While the terminology cunjures up images of digging up precious minerals from a hole in the ground, mines from which Bitcoins are extracted are in fact sites full of microprocessors running to perform mathematical calculations.
These computers, which are the source of Bitcoins, consume huge amounts of electricity, some of it originating in one of more than a thousand coal-fired power plants across China.
According to the Nature study, if left unchecked, China’s Bitcoin mines will produce 130.50 million metric tons of carbon dioxide emissions by 2024, nearly equivalent to the total annual greenhouse gas emissions of Italy or Saudi Arabia.
As of April 2020, Chinese companies with access to cheap electricity and equipment were running 78.89 per cent of the world’s bitcoin operations, according to Nature.
About 40 per cent of China’s Bitcoin mines are powered by coal-fired electricity, while the rest use renewable energy, the study said.
But these coal-intensive facilities are so large that they could end up undermining Beijing’s environmental commitment to peak carbon emissions by 2030 and become carbon neutral by 2060, the study warns.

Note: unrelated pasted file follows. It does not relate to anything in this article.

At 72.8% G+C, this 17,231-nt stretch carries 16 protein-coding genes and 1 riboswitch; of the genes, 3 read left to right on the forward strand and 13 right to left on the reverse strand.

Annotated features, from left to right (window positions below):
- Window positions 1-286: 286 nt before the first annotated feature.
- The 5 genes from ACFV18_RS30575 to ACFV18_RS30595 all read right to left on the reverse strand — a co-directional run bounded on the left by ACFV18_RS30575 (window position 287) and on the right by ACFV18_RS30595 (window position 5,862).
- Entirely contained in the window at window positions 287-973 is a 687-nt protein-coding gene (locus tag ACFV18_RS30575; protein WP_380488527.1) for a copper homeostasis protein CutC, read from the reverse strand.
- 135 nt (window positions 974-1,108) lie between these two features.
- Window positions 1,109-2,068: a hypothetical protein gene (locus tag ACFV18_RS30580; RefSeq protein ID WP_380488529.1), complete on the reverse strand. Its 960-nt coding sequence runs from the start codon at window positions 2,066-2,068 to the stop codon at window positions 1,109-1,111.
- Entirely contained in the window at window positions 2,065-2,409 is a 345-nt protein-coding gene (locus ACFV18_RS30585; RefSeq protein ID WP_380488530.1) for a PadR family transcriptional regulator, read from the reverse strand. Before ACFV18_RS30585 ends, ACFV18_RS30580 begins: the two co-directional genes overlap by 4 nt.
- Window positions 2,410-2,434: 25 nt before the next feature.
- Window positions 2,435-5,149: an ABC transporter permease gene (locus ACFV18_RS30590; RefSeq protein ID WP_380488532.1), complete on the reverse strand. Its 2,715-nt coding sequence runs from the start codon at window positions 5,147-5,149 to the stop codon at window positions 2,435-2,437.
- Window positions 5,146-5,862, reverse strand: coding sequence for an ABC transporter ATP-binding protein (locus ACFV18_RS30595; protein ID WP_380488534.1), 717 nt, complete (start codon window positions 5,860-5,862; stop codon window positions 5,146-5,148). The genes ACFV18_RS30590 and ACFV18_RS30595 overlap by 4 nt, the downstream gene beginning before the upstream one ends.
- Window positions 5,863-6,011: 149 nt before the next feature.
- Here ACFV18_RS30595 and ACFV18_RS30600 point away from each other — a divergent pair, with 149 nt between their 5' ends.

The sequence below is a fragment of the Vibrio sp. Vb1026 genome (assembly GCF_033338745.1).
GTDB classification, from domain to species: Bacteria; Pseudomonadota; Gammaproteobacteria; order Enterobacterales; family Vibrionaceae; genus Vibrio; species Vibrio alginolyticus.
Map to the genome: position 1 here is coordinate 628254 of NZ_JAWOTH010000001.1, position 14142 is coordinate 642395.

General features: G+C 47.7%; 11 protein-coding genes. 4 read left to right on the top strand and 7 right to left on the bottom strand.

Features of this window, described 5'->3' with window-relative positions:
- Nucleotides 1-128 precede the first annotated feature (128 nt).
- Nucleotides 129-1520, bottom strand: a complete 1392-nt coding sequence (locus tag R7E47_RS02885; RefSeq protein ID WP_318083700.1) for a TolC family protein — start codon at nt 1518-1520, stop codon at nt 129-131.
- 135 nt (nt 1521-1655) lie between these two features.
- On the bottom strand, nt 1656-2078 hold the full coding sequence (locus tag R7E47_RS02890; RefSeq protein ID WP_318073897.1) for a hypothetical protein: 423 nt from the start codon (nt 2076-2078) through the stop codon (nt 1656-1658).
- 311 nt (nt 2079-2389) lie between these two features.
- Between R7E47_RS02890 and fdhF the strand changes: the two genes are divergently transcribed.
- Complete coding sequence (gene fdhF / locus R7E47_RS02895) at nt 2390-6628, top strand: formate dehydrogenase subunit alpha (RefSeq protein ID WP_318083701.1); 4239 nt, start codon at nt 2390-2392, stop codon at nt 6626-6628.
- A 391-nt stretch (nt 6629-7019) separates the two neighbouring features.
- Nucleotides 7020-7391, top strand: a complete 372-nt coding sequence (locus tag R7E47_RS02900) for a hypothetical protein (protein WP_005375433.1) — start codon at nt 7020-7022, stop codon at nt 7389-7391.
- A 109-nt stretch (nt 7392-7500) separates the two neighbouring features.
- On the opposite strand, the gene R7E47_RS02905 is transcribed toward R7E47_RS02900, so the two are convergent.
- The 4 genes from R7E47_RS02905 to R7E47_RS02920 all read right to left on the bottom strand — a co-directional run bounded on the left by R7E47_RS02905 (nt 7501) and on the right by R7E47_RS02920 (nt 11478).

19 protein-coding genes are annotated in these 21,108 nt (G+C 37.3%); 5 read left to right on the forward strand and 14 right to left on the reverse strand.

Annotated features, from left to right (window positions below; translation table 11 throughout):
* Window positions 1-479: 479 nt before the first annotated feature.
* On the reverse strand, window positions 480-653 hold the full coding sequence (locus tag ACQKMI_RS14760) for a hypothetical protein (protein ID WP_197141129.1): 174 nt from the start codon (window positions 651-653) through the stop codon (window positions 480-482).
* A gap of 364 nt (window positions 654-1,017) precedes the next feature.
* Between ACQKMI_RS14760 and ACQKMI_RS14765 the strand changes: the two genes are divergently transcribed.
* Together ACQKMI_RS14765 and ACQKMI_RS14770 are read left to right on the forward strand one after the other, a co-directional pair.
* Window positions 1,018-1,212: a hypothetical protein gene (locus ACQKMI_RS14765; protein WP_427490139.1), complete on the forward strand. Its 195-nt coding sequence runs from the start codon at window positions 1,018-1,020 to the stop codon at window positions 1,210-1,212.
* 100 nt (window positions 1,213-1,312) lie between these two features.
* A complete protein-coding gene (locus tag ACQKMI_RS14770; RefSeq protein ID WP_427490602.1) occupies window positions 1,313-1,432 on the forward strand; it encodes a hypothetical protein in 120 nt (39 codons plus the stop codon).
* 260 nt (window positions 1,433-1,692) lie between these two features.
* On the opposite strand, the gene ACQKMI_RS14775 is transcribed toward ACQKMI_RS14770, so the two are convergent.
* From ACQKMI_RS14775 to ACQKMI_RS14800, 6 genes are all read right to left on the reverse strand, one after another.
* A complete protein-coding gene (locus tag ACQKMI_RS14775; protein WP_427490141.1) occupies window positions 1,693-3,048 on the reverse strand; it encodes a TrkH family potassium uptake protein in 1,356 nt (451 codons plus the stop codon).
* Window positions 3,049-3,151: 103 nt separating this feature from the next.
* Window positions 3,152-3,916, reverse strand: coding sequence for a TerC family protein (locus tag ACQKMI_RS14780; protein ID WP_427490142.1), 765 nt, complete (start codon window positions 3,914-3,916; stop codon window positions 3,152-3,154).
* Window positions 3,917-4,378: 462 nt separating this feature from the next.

Undermining efforts to reduce emissions
“The intensive exploitation of bitcoin in China can quickly become a threat that could potentially undermine the effort to reduce emissions,” Wang Shouyang, a co-author of the study from the Chinese Academy of Sciences, told AFP.
He said the Chinese government should focus on upgrading the power grid to ensure a stable supply from renewable sources.
“As energy prices in China’s clean energy regions are lower than those in coal-fired regions, ‘miners’ – who run their computer hardware to perform mathematical calculations and participate in the network, with the aim of receiving a reward in Bitcoin – should have more incentive to move to clean energy regions,” he added.
This year, the Bitcoin mining industry is expected to consume 0.6 percent of the world’s total electricity production, more than Norway needs annually, according to the University of Cambridge’s Bitcoin Electricity Consumption Index.
The price of bitcoin has risen fivefold in the past year, reaching a record high of more than $61,000 (€70,000) in March, and is now hovering just below the $60,000 (€69,000) mark.
Given the profits that can be made, Wang believes that imposing carbon taxes is not enough to deter miners.
In 2019, China banned trading in cryptocurrencies to combat money laundering. But Bitcoin “mining” is still permitted.